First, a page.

People often associate landing in ‘Hot Water’ with being in big trouble, but ‘Cold Water’ has some equally problematic scenarios that those working and playing on boats and near lakes, rivers and the deep blue sea should be aware of.
A human body is plunging unexpectedly into shockingly cold water —or anything lower than 20° C (70°F)— can lose its vital heat 25 times faster than it would in an air of equal temperatures. This will instantly cause the body to shiver violently in an attempt to gain warmth, this is, of course, is ineffectual against the cold water rapidly absorbing body heat.
If body temperatures are allowed to drop to 35° C (95° F), cognitive function can be lost, and this causes disorientation, unconsciousness and death soon after that. Surviving a fall into a freezing water will be mostly dependent on understanding the dangers your body will face as heat is lost and, above all, sufficient preparation for any such occurrence.
Anyone operating on a small watercraft should wear a personal flotation device, as should anyone on the deck of a larger vessel if the weather is heavy.
Regular inspections of equipment and safety gear can prevent many accidents, but they might happen, so it is essential that boaters and sports people inform a trusted acquaintances of their whereabouts and estimated return time.
What to Do in the Cold Water
1.First Minute — On contact with cold water, hyperventilation can begin; it is important to gain control of breathing patterns and not panic. The survivor must keep their head clear of the water as they carefully assess the situation and environment.
2.The Next Ten Minutes — The body will usually keep cognitive function for up to ten minutes and much less in colder water or with people more susceptible to low temperatures. The survivor will have this time to plot their escape and perform any tasks that will prolong their survival time.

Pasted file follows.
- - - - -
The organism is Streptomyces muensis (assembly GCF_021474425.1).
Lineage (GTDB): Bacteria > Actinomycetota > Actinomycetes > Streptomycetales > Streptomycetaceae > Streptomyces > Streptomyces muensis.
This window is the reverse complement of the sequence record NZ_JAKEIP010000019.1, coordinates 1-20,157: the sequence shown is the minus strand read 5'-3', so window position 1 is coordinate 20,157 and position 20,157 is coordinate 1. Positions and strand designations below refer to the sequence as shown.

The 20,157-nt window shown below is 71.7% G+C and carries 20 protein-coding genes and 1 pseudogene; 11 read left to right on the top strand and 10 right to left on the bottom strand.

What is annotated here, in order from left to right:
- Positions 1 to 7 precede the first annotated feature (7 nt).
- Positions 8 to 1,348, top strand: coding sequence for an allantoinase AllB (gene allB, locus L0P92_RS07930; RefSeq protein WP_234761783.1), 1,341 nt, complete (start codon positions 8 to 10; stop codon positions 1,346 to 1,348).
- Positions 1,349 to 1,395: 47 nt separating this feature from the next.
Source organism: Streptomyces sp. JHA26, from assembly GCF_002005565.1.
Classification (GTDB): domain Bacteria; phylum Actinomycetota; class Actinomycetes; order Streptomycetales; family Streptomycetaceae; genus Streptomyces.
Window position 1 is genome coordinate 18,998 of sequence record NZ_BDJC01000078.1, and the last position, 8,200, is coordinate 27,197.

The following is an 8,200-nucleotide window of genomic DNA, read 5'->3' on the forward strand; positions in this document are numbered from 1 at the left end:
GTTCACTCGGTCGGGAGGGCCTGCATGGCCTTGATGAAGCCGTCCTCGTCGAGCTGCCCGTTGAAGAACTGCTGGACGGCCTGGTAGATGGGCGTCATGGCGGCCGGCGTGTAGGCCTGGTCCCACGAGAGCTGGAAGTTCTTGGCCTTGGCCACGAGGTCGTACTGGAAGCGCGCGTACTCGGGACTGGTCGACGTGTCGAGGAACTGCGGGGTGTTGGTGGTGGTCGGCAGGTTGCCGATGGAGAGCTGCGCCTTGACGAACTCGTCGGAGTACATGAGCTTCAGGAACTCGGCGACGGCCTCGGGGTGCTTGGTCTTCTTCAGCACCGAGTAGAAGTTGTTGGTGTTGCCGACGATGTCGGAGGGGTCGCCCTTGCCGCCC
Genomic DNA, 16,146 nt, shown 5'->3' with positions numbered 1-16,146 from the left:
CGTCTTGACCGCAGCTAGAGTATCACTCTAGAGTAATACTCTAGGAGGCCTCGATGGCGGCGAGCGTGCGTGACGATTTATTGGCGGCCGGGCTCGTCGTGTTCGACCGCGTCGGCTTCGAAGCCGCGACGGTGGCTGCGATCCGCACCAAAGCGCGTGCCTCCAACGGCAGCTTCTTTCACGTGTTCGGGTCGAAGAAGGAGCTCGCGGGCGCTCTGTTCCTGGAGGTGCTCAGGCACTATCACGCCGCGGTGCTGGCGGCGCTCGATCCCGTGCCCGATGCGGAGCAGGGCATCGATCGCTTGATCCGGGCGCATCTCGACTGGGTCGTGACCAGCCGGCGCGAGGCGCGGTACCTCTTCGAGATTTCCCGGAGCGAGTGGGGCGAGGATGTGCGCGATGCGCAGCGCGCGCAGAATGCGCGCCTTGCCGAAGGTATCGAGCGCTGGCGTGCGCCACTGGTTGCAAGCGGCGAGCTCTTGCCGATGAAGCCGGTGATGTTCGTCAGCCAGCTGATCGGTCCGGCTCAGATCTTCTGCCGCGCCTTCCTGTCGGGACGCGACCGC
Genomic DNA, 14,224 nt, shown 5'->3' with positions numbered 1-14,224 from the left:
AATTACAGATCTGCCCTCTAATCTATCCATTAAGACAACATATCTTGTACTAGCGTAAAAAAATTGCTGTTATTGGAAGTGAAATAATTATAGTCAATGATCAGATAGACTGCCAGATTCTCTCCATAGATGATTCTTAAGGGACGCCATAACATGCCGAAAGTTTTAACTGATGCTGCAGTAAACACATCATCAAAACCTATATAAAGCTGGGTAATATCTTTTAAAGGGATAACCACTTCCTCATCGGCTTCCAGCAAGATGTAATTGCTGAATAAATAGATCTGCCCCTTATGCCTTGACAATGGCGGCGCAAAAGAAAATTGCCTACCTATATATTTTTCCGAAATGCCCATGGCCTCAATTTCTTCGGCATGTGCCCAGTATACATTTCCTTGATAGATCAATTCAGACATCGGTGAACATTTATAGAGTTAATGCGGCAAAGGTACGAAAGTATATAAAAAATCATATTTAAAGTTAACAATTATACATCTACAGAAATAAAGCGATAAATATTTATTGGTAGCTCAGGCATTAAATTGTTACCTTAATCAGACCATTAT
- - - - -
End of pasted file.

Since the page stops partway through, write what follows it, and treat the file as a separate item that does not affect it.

It is not recommended that survivors attempt to swim any long distances as this is not likely to end successfully. It is a better idea to search for a floatation device, and survival time is greatly improved with any amount of the body held out of the cold water.
The survivor must then face the possibility that they will pass out in the water and must secure their vital airways clear of the water. It is standard practice for winter sports athletes to allow their arms to freeze into surface ice, thus keeping the head and shoulders clear of the water.
3.The Next Hour — The cold water survivor will then be down to about an hour of useful consciousness, depending on their physical condition and resistance to cold. It is best to conserve warmth in any way possible, adopting an efficient heat position can help to a certain extent.
With a proper personal flotation device, it is possible to keep the airways clear of the water and conserve enough heat to avoid hypothermia until rescue comes, in any case, the chances of survival will be considerably greater.